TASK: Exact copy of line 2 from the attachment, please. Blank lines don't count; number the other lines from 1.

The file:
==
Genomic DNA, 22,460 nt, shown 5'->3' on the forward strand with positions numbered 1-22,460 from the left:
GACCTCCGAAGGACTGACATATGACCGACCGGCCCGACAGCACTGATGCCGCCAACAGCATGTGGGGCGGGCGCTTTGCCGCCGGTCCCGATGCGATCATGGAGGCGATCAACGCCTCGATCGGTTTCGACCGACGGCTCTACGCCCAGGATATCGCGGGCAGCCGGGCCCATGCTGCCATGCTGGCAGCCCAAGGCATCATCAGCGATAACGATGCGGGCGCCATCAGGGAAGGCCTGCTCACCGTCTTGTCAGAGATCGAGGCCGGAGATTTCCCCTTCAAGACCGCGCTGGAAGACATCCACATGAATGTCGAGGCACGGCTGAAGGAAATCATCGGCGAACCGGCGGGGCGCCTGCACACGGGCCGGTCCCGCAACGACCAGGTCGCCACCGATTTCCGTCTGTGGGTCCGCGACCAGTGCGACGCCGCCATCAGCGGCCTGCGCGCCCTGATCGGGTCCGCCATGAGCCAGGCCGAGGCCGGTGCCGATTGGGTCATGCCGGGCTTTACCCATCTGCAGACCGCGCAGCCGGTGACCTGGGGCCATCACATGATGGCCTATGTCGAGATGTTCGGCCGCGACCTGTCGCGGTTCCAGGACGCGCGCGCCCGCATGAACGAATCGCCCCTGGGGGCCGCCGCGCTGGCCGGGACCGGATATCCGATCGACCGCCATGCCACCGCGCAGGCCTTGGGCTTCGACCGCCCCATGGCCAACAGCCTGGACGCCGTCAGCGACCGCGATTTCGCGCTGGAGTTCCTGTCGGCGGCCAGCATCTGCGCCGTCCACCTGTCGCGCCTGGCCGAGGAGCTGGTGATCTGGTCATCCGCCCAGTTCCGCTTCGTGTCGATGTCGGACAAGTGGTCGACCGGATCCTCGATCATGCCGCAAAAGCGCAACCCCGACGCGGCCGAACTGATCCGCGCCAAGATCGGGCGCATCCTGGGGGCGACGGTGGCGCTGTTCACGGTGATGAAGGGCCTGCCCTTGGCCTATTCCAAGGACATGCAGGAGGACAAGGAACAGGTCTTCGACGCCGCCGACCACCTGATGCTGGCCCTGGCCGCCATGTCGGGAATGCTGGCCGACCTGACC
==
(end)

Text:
GACCTCCGAAGGACTGACATATGACCGACCGGCCCGACAGCACTGATGCCGCCAACAGCATGTGGGGCGGGCGCTTTGCCGCCGGTCCCGATGCGATCATGGAGGCGATCAACGCCTCGATCGGTTTCGACCGACGGCTCTACGCCCAGGATATCGCGGGCAGCCGGGCCCATGCTGCCATGCTGGCAGCCCAAGGCATCATCAGCGATAACGATGCGGGCGCCATCAGGGAAGGCCTGCTCACCGTCTTGTCAGAGATCGAGGCCGGAGATTTCCCCTTCAAGACCGCGCTGGAAGACATCCACATGAATGTCGAGGCACGGCTGAAGGAAATCATCGGCGAACCGGCGGGGCGCCTGCACACGGGCCGGTCCCGCAACGACCAGGTCGCCACCGATTTCCGTCTGTGGGTCCGCGACCAGTGCGACGCCGCCATCAGCGGCCTGCGCGCCCTGATCGGGTCCGCCATGAGCCAGGCCGAGGCCGGTGCCGATTGGGTCATGCCGGGCTTTACCCATCTGCAGACCGCGCAGCCGGTGACCTGGGGCCATCACATGATGGCCTATGTCGAGATGTTCGGCCGCGACCTGTCGCGGTTCCAGGACGCGCGCGCCCGCATGAACGAATCGCCCCTGGGGGCCGCCGCGCTGGCCGGGACCGGATATCCGATCGACCGCCATGCCACCGCGCAGGCCTTGGGCTTCGACCGCCCCATGGCCAACAGCCTGGACGCCGTCAGCGACCGCGATTTCGCGCTGGAGTTCCTGTCGGCGGCCAGCATCTGCGCCGTCCACCTGTCGCGCCTGGCCGAGGAGCTGGTGATCTGGTCATCCGCCCAGTTCCGCTTCGTGTCGATGTCGGACAAGTGGTCGACCGGATCCTCGATCATGCCGCAAAAGCGCAACCCCGACGCGGCCGAACTGATCCGCGCCAAGATCGGGCGCATCCTGGGGGCGACGGTGGCGCTGTTCACGGTGATGAAGGGCCTGCCCTTGGCCTATTCCAAGGACATGCAGGAGGACAAGGAACAGGTCTTCGACGCCGCCGACCACCTGATGCTGGCCCTGGCCGCCATGTCGGGAATGCTGGCCGACCTGACC